- The Team
This is possibly one of the areas that people give least thought to when making their Oxbridge application for medicine. Whilst most of your teaching including lectures, labs and demonstrations will take place centrally taught by the medical school and you will only have a few tutorials with your college tutors per week, the college is still the place where you will live, sleep, eat and make friends for the duration of your time there.
In the final 3 years your friends become very ´medic-centric,´ as your old college friends willl most likely have left and gone to London or further afield, and you will also be posted on out-firms in various locations throughout England. But in the first few years, the college you belong to is fairly important.
This character of each of the individual colleges is very different, ranging from some of the older and grander, to some of the much younger modern looking pieces of modern art (sometimes more of a 60´s architectural monstrosity than modern art in my opinion). Wherever you go, you can guarantee that the people will be friendly and you will be able to find like-minded people. This is the beauty of intellectual hotspots such as Oxford and Cambridge. Debate, pontifications and even rants can be found everywhere from the college tutorial to the college cafeteria.
But each college differs in size, provisions and demographic and this can dramatically alter the landscape for those first few years
- how many people do you want around you on a daily basis? If you prefer to be left alone or are a blossoming socialite you should
consider how many undergrads you will be surrounded by.
-How self contained? Some of the colleges are particularly impressive for how many different clubs and societies they have, and the strength that the JCR can have in college decisions. This can be great, but can get claustrophobic for some.
- What are your interests? If you are really into rugby, you might want to consider a rugby college. If you really like rowing, you might want to go to a rowing college. Find out. It makes sense.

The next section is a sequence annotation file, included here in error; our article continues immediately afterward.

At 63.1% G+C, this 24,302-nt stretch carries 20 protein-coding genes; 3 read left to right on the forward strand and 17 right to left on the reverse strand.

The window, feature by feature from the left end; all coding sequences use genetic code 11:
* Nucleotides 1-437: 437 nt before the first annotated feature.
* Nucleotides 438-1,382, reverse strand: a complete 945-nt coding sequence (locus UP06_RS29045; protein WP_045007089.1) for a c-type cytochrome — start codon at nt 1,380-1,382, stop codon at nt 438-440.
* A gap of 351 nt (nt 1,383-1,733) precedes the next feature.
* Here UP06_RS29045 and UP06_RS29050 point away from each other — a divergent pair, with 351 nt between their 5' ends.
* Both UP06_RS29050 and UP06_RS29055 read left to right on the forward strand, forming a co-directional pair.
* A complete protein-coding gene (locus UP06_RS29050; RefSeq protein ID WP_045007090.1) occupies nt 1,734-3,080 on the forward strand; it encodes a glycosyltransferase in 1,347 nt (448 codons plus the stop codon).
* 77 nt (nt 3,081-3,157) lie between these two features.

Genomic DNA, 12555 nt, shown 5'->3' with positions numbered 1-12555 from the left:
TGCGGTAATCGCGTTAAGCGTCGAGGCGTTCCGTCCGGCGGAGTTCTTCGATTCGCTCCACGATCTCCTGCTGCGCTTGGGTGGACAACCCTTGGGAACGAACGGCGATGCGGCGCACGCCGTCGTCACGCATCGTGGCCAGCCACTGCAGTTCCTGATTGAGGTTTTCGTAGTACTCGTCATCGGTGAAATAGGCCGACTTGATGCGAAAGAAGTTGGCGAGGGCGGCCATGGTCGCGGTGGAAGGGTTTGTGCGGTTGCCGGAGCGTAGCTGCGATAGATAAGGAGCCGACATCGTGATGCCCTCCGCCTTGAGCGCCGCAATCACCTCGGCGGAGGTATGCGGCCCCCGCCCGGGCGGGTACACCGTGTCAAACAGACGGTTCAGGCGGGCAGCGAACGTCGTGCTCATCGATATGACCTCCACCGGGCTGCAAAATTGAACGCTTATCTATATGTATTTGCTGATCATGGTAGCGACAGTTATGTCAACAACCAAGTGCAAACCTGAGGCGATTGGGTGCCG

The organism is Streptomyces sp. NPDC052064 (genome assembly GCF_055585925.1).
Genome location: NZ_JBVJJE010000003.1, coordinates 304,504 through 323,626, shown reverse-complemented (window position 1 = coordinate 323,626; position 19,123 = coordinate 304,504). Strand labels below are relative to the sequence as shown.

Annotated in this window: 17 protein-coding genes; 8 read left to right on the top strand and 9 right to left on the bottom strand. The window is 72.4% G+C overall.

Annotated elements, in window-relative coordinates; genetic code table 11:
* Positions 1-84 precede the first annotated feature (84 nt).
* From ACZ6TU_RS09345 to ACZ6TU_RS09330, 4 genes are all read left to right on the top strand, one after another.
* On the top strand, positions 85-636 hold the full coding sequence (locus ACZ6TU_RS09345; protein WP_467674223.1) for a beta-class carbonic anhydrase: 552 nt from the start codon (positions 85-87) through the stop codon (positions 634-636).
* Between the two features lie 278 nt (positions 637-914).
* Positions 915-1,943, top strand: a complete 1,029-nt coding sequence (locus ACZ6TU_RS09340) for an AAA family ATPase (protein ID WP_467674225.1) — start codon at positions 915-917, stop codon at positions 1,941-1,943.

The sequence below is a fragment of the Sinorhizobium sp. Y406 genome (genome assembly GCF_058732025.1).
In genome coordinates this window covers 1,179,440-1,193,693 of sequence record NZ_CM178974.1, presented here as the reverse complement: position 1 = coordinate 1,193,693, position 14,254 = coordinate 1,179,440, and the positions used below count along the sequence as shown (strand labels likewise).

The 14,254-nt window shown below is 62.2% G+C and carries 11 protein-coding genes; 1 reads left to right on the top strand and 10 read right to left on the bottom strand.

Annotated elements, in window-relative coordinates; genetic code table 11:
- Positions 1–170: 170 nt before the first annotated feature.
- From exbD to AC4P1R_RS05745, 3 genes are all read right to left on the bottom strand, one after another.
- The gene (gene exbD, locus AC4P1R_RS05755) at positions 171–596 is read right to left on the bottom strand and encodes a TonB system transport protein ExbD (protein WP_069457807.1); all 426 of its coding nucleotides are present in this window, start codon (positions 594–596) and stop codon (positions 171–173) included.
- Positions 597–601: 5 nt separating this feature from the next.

- To live – in or to Live – out? One of the biggest regrets that people have about their college is not finding out whether there college can guarantee a room for all 3 years, or whether they may have to live out in 2nd year. Many students prefer to live out with a few friends in this year, and then return to college for their final year, but it can be quite financially penalizing. If you sign a tenancy agreement for 1 year you are locked in to a year of rent, whereas the Oxford and Cambridge terms are only 8 weeks long, and the Colleges will usually have you pay only 27 weeks at a relatively favourable rate
- Hall? Is your college hall operating an opt-in or opt-out system. This can actually make quite a big difference financially, as through either forgetting to opt out every day, or through a slightly screwy rebate system, you may end up paying a lot.
- Where is the college located? This really shouldn´t make a difference, but when you spend 24 weeks a year in an incredibly small place, you sometimes wish you had chosen that college which was 2 minutes closer to the centre of town than you did. A consideration if you are as lazy as I was.
- On site facilities? Does the college have sports pitches nearby or on the site, or is it a 30 minute bike ride. It makes quite a difference. Will there be kitchen access for you and a bar which can delight your palate.
There are a million and one considerations to make when choosing a college. I am sure you won´t regret what ever choice you make, but the above are some of the things I had known when I was applying. Please find some youtube videos and virtual prospectuses below which might help you make the decision, but ideally you should get up there and try to speak to the students.
James Oliver, Oxbridgemedicine.com
We previously wrote a post on how to choose your college - http://oxbridgesciences.com/which-oxbridge-college-is-for-me/.
Just wanted to make a slight addendum.
The above post relates mostly to quality of life or ‘best fit’ principles. I appreciate however, that for many people the most important thing is getting in…..anywhere. Certainly when I was applying I had a vague idea of colleges, and I found it useful going there to look at them all, but when it came to it, I would have been happy anywhere.